Monday, March 14, 2011

Hedgehogs: Needle Felting Tutorial

Last Friday I had the pleasure of crafting with some great teens. Needle felting is a simple accessible craft, if you can poke a needle you can needle felt. Only two of the participants were experienced needle-felters but everyone was very successful.

Hedgehogs are surprisingly popular in our northern porcupine country. Their shape makes them the perfect beginner project. I've been needle-felting lots of critters for my new book project Stitched Whimsy.  In the process I've realized the importance of chenille skeletons that form a sturdy flexibility core under the wool roving. In this case the wire allows you to raise and lower the hedgie's nose. The first step is to fold the chenille stem in half and trap a thin pinch of roving in the fold. I use inexpensive wool mill scraps for the foundation of all my felted creations.

Form the chenille stem ends into two loops, twist the wire ends around the base of the loops. Interlock the two loops together to create a framework for the body.


Tightly wrap the roving around the folded chenille stem to create the nose and head. Working over a foam matt or section of rigid foam insulation poke the roving on all sides with a felting needle. A felting needle has tiny barbs that catch the individual wool fibers and knit them together, the more you poke the more the fibers are compressed.

Fill the chenille frame with roving and then over wrap the body with additional base roving. Needle-felt the roving on all sides to compress the fibers and solidify the body.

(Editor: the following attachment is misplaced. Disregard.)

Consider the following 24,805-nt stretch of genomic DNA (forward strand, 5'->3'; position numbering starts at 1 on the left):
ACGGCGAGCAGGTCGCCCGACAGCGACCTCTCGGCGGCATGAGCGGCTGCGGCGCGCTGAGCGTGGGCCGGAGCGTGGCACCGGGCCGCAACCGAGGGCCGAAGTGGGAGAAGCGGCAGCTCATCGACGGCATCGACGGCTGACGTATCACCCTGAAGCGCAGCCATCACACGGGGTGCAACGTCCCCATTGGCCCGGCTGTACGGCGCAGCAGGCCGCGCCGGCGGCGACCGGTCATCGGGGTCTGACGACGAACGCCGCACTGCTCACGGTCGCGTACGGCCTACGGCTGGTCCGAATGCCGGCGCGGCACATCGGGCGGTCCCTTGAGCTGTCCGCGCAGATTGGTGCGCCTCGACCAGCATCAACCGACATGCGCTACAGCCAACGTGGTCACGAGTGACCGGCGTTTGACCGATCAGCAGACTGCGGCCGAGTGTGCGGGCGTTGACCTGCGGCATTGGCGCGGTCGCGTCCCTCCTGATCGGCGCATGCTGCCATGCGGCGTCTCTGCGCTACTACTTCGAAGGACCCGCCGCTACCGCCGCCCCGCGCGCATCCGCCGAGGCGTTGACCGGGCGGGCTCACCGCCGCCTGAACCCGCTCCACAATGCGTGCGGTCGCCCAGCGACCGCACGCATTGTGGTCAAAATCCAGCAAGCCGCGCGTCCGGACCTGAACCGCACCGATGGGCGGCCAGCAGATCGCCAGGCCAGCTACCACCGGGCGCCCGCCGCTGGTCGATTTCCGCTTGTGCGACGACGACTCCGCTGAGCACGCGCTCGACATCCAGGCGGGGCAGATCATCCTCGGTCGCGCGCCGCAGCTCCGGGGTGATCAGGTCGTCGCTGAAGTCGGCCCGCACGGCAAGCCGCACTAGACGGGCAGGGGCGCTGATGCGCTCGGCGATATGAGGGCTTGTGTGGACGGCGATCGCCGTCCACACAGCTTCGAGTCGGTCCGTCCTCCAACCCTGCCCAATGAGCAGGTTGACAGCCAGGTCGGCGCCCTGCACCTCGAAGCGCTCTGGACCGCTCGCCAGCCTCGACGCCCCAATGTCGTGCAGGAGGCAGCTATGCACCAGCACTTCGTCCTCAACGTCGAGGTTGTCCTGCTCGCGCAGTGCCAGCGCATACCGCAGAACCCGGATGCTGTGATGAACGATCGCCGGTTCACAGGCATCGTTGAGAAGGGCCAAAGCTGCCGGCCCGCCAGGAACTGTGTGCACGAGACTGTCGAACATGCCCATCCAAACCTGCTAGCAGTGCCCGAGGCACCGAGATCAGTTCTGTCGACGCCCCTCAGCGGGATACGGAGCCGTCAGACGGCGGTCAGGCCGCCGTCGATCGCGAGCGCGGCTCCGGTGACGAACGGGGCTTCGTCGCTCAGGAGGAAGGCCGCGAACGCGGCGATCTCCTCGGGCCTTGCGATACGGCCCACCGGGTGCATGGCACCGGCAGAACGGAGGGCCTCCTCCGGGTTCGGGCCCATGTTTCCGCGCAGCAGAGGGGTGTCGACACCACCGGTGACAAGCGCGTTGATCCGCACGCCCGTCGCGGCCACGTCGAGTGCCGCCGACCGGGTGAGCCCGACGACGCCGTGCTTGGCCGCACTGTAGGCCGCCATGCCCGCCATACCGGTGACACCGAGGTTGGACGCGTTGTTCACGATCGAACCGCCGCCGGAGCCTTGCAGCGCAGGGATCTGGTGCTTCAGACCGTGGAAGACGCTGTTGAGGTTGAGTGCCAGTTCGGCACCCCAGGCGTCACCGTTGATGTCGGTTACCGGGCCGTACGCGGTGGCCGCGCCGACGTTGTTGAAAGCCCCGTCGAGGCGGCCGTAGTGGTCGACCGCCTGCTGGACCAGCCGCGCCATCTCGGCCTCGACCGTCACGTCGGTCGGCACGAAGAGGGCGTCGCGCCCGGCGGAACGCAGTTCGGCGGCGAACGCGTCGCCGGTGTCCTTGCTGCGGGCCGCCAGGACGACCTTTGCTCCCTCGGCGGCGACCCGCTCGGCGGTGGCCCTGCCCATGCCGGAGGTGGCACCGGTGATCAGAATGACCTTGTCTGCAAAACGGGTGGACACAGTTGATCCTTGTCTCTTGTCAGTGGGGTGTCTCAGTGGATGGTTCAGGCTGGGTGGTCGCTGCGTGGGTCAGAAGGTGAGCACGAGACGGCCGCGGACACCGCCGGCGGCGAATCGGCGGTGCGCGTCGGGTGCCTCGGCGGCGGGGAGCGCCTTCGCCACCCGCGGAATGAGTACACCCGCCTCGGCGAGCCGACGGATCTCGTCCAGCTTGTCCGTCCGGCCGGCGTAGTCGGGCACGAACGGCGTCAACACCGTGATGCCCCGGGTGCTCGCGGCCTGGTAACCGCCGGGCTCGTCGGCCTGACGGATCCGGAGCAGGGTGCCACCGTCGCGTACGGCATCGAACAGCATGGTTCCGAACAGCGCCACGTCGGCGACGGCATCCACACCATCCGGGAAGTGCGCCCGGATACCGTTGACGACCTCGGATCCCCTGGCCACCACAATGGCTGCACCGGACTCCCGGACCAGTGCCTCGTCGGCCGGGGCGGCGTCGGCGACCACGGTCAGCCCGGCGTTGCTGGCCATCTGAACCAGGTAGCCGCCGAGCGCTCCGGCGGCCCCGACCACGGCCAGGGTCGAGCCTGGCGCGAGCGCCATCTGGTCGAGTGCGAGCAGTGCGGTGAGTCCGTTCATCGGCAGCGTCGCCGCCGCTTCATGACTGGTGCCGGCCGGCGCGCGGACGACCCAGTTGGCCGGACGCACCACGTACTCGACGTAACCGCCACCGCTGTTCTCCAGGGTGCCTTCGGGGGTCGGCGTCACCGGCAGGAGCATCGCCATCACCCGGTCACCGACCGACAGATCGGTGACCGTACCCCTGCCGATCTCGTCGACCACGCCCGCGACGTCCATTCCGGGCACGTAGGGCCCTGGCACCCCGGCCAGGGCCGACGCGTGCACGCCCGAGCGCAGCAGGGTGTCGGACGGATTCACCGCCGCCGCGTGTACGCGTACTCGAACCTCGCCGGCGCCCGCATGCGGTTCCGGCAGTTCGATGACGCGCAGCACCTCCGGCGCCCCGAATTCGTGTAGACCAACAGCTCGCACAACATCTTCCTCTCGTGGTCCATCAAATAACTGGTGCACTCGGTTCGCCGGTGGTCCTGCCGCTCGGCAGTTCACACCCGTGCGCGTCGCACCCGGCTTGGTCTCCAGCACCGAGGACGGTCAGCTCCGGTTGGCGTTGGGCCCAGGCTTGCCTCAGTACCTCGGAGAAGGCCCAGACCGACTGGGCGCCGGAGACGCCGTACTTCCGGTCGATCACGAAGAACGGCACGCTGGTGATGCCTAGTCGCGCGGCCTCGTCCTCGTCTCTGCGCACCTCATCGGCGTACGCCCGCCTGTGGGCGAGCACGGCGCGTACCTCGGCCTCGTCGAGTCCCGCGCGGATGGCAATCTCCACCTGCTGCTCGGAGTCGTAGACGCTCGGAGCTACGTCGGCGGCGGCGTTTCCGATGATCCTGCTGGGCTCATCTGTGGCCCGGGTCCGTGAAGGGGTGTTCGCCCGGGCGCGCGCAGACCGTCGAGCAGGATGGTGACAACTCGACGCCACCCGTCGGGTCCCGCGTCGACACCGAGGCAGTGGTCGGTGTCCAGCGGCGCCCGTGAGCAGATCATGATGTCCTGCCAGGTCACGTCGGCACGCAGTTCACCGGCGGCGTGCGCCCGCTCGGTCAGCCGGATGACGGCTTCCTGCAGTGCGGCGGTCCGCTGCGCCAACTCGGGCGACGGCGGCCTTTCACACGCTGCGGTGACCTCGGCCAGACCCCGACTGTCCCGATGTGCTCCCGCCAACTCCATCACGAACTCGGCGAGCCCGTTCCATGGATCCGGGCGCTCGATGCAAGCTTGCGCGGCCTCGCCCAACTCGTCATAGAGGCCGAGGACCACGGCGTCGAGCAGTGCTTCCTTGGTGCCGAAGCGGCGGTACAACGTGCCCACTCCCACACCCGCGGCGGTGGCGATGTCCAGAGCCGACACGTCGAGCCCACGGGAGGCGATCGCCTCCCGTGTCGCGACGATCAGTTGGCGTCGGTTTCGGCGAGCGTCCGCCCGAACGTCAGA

Cover the base color with brown roving, switch directions as if you were winding a skein of yarn. The combination of overwrapping and needle felting will tighten the body. Wrap the head and nose in beige roving and needle-felt in place.

Roll tiny pinches of colored roving to make the eyes and nose. Needle felt these small pieces directly into the beige head. Spiral slightly larger pinches of beige roving and needle-felt them on the matt/board before felting the bottom edges to either side of the head.

The flower embellishment is made by spiraling a piece of roving into a circle and felting it just behind an ear. Pull strands into the center to form petals. I added a touch of green roving for a small leaf accent.

This lucky critter was given a stylish purple top hat.

Three top tables and coffee tables made for cozy crafting. The bags of roving are from my favorite needle felting supplier Portland Fiber Company, on Congress Street in Portland.

As always my projects are open to adaptation, it was fascinating to observe the creation of this weasel.

One of the participents came late and skipped on the chenille stem step she made an adorable mashed potato pair.

So happy our amazing teen librarian was able to leave the desk and join the fun. I was also surprised to have crafty friends join me all the way from Standish.

We had a rare albino hedgehog sighting and a camera shy multi-colored tie dye hedgie.

Don't stop at just one, they're happier in pairs!

Sunday, March 6, 2011

Winter Break Snow Globes: a tutorial

This crafter doesn't need glitter to shine.